The WB Group was established in order to rebuild war-shocked world and to provide a “new economic order” to prevent the US system from being shattered by the depression in the 1930s (La Feber, 1989). Especially, International Bank for Reconstruction and Development (IBRD) was tailored to provide each country with governmental framework for private investment in the future (Kolko & Kolko, 1972). Moreover, International Finance Corporation (IFC) makes international private partners to actively participate in the businesses of de-nationalizing and privatizing strategic assets of host nations (Delgado-Ramos & Saxe-Fernandez, 2009). Especially in the 1990s, IFC has supported Latin American HE through establishment of new private institutions, fortification of existing private institutions, and developing student loan program which helps them enter into private HE institutions (IFC, 2001).

The WB started to operate in education since 1963, and HE accounted for 17 percent among education loan between 1963 and 1970 (World Bank, 2011). From 1971 to 1984, proportion of HE projects among the whole education increased to 38 percent (ibid). However, HE has fallen behind basic and primary education since the mid 1980s (World Bank, 1999a). This trend overturns from the middle and late 1990s and HE takes over a high position as universities’ role for global knowledge economy started to be emphasized (<Figure 2>).

Figure 2. World Bank Loans for higher education Source: Torres & Rhoads (2006: 190).
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Nowadays, the total amount of WB education loans is around US$4 billion per year, where about 30 percent is for financing higher-level reforms (Espinoza, 2017). For the WB’s sectoral specialists, HE needs to concentrate on the development of the technical capacities and the leaders for the economic growth (World Bank, 1995). From this point of view, market orientation would be the best way to ensure access to education and the equality of the system (Espinoza, 2017). Furthermore, the ‘market’ is like an engine, which enables the universities to act, and also a control mechanism, which is necessary for professional training of the human capital (World Bank, 1995). This means that the WB changed its focus from Psacharapoulos’s rate of return analysis, which gave the basis for emphasizing basic education in developing countries (Collins & Rhoads, 2010). This kind of shift can be identified in several reports from the WB. Especially, the WB’s thoughts of global knowledge economy revealed in ‘Higher Education in Developing Countries: Peril and Promise (2000)’, and ‘Constructing Knowledge Societies: New Challenges for Tertiary Education (2002).’ Post et al. (2004) shows the former asserting that without better and expanded HE opportunities, developing countries cannot earn that much in global knowledge-based economy. The latter contends that HE is necessary for the creation, dissemination, application of knowledge, and the formation of skilled and professional capacity. Also, it claims that developing countries are in danger of becoming marginalized within a competitive world economy since their HE system cannot properly create knowledge and utilize it (World Bank, 2002a).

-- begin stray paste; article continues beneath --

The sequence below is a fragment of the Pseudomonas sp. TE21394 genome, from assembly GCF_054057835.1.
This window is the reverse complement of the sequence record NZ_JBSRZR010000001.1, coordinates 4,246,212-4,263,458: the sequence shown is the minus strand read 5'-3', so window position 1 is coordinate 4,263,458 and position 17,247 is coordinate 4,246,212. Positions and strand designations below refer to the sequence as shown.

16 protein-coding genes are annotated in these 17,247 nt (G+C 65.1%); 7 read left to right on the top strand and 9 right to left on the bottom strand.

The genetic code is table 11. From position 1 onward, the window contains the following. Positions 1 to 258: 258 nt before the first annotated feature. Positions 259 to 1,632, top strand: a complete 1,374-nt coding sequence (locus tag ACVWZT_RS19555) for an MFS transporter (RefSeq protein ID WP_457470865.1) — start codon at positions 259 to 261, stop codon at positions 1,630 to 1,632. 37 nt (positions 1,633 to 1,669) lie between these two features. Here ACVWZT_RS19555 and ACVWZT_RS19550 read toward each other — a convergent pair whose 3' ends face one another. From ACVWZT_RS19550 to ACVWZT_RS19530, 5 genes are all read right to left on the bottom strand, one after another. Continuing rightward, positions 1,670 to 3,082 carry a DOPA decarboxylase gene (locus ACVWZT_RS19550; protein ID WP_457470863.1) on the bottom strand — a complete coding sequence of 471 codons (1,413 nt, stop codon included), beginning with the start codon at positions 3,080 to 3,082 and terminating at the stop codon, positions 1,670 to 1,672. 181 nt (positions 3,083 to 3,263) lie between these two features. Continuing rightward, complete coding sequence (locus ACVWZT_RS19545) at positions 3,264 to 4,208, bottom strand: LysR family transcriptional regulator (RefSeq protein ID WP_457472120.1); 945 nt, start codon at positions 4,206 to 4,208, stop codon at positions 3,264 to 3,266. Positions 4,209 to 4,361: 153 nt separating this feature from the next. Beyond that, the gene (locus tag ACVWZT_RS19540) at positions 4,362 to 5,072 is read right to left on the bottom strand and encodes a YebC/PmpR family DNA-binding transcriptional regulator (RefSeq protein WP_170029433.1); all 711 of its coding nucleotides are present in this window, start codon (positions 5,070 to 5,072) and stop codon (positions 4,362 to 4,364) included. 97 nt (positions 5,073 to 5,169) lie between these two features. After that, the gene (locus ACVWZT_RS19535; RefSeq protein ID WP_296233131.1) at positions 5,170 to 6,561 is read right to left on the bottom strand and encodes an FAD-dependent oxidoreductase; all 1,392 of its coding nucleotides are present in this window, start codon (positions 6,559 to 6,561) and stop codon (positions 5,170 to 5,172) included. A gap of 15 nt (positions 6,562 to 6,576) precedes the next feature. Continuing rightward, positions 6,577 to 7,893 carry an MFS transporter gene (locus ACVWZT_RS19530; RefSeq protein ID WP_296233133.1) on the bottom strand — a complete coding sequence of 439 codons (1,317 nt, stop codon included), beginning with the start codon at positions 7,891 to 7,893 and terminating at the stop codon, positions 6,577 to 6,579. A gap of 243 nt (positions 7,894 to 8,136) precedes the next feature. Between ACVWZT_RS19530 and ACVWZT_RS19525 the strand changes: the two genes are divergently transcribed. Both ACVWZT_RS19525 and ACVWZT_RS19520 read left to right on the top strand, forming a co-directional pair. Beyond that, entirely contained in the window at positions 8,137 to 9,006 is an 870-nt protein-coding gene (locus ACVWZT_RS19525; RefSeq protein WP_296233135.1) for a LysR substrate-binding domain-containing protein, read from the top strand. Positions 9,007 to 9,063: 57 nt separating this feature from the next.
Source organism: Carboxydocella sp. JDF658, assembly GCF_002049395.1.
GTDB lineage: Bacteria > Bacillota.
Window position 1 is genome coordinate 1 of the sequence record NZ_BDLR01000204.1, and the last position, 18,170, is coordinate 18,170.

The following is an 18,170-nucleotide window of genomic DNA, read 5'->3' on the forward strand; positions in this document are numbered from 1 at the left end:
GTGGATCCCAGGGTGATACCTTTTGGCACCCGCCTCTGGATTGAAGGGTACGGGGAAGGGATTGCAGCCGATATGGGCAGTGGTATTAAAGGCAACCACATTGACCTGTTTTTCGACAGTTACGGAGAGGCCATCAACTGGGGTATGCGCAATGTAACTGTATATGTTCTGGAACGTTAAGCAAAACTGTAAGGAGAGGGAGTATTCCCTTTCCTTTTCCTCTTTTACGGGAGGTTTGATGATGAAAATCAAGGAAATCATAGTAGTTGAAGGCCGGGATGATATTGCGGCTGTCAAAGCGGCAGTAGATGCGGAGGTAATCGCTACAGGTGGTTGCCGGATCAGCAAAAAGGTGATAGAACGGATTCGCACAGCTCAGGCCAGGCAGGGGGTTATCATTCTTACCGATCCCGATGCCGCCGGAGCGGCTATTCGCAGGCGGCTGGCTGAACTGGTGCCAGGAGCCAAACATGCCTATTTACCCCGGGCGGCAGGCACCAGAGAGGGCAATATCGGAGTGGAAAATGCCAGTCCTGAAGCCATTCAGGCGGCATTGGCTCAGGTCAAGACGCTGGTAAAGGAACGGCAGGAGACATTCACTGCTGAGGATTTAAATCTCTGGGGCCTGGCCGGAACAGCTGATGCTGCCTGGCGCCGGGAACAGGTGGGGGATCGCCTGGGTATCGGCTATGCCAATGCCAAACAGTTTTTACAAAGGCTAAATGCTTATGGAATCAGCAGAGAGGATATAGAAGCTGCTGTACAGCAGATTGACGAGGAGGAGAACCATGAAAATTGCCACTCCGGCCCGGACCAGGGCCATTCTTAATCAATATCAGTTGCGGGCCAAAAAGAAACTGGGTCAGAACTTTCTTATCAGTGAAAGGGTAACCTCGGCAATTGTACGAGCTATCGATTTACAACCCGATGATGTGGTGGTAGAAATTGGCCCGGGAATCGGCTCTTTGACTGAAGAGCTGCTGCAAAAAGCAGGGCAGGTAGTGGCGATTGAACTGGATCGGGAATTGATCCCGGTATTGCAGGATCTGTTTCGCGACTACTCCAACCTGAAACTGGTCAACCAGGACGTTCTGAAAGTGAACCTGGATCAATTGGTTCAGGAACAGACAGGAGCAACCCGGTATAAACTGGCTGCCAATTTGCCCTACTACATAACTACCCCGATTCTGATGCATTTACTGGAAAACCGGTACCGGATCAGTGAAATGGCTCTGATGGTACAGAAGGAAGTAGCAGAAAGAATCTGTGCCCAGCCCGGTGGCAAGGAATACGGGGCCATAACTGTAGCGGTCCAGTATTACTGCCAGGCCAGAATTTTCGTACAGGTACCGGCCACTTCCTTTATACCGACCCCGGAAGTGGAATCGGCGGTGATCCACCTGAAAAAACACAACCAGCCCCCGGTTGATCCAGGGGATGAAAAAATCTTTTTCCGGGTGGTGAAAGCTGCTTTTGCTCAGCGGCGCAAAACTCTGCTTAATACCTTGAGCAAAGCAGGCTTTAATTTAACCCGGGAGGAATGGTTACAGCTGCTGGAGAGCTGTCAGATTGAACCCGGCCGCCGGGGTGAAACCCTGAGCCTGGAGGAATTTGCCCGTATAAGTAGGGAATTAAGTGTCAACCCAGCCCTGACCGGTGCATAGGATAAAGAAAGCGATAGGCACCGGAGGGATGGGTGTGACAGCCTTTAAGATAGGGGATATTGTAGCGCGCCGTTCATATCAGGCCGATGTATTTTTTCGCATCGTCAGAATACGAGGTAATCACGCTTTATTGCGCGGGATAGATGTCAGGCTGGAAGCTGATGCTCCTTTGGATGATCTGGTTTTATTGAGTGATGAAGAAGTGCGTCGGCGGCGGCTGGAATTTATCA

However, these reports’ prescriptions contain neoliberal agenda. Most of all, ‘Higher Education: Lessons of Experience (1994)’ is well known for redefining the role of governments in regards to developing countries’ national HE system, and for recommending neoliberal solutions for quality improvement for education and research (World Bank, 1994). Moreover, the WB came up with ‘The Financing and Management of Higher Education (1998)’, which basically tries to accelerate privatization and adopt principles of neoliberal economics to HE (Johnstone et al., 1998). Here, it promotes increase of user fees, student loans based on market interest rate, improving education quality through entrepreneurial training, decrease of public education, and the like. Meanwhile, quality assurance and accountability were additional issues came out of neoliberal trend. This aspect has not been changed that much so far. The WB still thinks it would be a success if privatization consequently makes universities to have high rate or return (Woodhouse, 2011).

In the 1970s to 1980s, the WB’s HE projects provided support which was piecemeal, focusing on establishing new programs or discrete measures to improve teaching quality or research, and these kinds of projects could not offer long-term comprehensive support for HE which was required for successful reform and effective building of institution (World Bank, 2002b). Therefore, since the 1990s, the World Bank (2002b) has focused on three approaches: 1) promoted long-term and sustained participation in regards to reform efforts and comprehensiveness of the intervention strategies, 2) considered political-economy aspects of HE reform to induce consensus among various HE stakeholders, 3) promoted change through positive incentives such as competitive funds or quality assurance system. And the followings are the general types and some examples of the specific objectives of the WB’s HE intervention since the 1990s (ibid). 1) Vision development, consensus building, strategic planning, 2) financial reforms (cost sharing, student loans, scholarships, competitive funds), 3) governance reforms (establishment of policy bodies, mergers and federations), 4) quality improvement (fortification of existing programs, quality assurance systems), 5) institutional diversification, and 6) improvement of science and technology (capacity for M&E, competitive funds, public-private sector joint technology development).